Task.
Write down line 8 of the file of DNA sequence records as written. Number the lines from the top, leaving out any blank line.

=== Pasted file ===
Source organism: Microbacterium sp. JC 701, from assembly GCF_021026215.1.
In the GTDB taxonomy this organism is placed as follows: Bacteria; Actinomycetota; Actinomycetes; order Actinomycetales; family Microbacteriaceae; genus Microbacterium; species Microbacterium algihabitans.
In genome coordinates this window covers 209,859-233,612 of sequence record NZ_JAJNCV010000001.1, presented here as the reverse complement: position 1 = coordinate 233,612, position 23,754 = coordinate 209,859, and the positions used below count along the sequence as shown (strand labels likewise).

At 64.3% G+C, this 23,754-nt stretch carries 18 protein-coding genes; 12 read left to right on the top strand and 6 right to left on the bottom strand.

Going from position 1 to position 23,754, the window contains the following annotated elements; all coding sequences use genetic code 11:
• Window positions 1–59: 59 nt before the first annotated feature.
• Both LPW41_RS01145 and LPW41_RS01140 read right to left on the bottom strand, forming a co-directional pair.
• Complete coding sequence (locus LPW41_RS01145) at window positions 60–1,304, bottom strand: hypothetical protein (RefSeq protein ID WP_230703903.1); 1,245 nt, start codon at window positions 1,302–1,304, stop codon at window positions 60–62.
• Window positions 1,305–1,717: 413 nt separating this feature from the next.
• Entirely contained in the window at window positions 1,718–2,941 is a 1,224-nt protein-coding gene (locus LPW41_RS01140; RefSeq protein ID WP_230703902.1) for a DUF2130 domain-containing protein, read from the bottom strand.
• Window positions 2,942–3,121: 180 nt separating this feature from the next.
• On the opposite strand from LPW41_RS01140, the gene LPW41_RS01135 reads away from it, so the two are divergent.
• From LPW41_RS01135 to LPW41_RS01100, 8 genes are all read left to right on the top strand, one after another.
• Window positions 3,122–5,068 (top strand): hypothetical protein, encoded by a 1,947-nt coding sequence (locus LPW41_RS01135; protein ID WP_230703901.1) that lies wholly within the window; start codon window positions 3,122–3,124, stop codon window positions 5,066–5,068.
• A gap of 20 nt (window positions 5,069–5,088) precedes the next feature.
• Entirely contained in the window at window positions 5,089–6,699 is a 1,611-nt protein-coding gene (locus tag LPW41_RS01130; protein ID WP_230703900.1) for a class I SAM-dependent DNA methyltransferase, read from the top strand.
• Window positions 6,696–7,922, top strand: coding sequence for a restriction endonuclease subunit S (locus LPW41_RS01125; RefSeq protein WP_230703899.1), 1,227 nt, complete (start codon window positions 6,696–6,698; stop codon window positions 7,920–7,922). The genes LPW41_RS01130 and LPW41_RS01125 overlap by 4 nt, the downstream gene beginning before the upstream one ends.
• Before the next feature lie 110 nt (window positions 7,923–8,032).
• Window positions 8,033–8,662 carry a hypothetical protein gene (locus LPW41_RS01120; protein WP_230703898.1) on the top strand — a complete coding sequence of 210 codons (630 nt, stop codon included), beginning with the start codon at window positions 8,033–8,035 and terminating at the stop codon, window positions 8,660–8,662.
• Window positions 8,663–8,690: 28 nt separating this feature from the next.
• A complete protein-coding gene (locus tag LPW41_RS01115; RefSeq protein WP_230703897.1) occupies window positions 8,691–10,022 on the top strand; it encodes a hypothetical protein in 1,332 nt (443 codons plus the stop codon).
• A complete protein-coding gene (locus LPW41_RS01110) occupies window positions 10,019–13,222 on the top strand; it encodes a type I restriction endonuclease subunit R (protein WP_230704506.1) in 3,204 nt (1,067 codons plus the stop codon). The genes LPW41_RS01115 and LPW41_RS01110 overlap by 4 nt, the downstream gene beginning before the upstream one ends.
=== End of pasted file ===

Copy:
• Complete coding sequence (locus LPW41_RS01145) at window positions 60–1,304, bottom strand: hypothetical protein (RefSeq protein ID WP_230703903.1); 1,245 nt, start codon at window positions 1,302–1,304, stop codon at window positions 60–62.